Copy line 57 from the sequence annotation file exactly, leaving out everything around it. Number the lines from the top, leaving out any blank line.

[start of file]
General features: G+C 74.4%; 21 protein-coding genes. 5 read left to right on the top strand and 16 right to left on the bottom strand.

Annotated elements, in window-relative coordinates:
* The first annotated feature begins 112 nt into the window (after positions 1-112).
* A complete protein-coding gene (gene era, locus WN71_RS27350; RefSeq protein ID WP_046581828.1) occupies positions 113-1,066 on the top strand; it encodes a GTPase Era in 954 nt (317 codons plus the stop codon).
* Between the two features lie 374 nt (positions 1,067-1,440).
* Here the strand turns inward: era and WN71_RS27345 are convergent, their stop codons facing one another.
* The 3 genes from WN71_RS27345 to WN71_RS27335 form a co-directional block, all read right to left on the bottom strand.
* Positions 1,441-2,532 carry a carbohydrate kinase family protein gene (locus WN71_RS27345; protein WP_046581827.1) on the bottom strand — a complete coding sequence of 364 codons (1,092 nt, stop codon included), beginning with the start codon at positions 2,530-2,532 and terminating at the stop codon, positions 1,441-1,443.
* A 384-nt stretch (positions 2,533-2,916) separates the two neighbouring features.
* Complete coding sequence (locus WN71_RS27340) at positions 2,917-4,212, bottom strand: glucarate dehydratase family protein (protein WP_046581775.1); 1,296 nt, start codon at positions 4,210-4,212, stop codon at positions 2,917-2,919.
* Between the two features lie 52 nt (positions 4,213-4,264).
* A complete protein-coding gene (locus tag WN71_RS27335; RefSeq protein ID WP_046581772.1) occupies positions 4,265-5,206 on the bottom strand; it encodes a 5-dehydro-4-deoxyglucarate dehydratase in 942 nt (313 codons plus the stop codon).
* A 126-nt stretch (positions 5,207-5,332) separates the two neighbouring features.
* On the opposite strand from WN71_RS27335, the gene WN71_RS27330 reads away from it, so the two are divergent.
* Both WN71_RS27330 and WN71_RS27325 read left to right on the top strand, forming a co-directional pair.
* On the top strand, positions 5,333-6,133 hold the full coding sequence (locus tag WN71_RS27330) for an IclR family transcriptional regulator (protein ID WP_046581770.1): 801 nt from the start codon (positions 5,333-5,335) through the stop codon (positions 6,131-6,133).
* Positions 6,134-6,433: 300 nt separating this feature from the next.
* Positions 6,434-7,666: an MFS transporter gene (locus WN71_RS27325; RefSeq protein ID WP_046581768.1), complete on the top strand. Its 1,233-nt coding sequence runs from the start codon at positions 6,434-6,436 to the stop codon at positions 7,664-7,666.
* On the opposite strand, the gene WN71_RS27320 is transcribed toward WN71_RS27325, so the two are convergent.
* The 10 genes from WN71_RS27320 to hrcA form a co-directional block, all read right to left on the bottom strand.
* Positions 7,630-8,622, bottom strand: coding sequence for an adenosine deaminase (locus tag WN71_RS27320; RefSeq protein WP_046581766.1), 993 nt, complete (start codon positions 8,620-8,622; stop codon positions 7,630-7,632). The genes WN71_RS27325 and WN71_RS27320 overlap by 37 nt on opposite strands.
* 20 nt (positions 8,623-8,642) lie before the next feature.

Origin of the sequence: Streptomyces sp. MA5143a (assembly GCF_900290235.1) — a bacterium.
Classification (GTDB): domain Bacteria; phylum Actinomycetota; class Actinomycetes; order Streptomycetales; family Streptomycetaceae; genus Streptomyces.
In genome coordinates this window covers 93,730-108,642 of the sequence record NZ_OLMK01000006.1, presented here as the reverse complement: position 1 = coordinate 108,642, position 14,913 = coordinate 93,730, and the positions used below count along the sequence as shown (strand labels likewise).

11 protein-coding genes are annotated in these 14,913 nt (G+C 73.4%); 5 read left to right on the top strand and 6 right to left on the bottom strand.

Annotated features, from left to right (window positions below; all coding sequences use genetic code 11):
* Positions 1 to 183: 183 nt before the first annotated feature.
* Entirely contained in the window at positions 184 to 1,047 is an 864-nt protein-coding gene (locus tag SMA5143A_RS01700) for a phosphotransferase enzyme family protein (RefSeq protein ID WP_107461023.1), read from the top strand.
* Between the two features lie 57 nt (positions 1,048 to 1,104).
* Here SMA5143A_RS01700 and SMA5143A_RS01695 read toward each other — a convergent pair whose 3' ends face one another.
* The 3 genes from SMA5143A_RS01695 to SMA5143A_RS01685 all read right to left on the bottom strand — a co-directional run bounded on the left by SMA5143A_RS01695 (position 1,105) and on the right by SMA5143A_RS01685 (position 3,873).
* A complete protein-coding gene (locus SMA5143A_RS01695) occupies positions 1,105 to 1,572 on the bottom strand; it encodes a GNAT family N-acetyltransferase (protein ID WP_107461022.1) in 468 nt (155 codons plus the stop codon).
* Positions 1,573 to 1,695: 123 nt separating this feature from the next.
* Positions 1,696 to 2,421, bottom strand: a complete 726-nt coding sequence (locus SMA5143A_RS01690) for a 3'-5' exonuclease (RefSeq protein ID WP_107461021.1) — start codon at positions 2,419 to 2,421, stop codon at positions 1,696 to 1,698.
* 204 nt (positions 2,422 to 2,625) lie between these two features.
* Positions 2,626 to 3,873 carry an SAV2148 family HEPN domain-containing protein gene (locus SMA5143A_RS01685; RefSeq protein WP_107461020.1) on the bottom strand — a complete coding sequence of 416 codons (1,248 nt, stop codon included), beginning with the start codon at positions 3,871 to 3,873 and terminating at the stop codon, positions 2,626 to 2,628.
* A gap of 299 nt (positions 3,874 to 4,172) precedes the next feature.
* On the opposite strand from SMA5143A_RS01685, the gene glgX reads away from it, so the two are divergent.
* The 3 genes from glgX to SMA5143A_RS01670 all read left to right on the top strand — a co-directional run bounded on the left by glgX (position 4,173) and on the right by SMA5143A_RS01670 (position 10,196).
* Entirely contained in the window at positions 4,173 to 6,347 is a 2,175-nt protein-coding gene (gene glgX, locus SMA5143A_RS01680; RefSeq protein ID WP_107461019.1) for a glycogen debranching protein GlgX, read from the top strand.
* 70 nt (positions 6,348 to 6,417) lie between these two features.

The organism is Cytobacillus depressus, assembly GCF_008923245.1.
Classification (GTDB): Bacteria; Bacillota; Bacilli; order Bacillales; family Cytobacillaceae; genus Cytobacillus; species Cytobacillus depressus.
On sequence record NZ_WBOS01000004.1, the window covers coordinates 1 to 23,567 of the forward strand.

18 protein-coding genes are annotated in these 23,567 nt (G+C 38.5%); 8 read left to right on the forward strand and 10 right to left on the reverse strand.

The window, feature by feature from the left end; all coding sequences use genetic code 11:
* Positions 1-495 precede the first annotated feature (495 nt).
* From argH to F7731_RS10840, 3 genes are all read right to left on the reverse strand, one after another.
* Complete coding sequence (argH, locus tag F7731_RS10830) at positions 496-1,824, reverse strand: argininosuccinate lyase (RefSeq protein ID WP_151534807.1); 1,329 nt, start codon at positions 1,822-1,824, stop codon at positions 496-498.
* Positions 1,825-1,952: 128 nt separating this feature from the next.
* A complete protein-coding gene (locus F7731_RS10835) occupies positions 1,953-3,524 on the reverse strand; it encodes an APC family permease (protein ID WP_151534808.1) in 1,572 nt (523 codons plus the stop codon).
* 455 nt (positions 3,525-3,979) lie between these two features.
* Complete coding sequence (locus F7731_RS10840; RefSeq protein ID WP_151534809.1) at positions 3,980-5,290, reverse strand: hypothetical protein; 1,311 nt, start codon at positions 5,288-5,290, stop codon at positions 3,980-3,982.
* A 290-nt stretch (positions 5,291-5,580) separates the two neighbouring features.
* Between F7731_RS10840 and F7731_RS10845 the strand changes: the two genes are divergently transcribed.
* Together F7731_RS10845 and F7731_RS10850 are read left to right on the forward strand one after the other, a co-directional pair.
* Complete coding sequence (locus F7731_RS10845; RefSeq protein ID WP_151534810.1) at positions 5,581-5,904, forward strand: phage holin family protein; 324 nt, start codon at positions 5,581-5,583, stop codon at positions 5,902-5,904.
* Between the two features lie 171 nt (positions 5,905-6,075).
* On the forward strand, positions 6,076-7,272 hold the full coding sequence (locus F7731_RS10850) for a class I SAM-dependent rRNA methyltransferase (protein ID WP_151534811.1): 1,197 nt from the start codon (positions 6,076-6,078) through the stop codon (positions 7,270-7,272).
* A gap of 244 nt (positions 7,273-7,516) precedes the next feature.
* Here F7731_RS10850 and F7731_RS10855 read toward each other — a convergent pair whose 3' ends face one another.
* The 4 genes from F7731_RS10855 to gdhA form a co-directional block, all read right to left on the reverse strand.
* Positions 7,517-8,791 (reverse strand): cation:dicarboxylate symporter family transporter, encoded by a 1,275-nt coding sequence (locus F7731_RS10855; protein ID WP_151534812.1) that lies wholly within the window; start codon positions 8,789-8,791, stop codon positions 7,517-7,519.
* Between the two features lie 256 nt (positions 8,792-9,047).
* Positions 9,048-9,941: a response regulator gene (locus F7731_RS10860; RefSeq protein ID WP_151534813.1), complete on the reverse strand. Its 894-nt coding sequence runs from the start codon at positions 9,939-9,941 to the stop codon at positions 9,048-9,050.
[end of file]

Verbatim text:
* Together F7731_RS10845 and F7731_RS10850 are read left to right on the forward strand one after the other, a co-directional pair.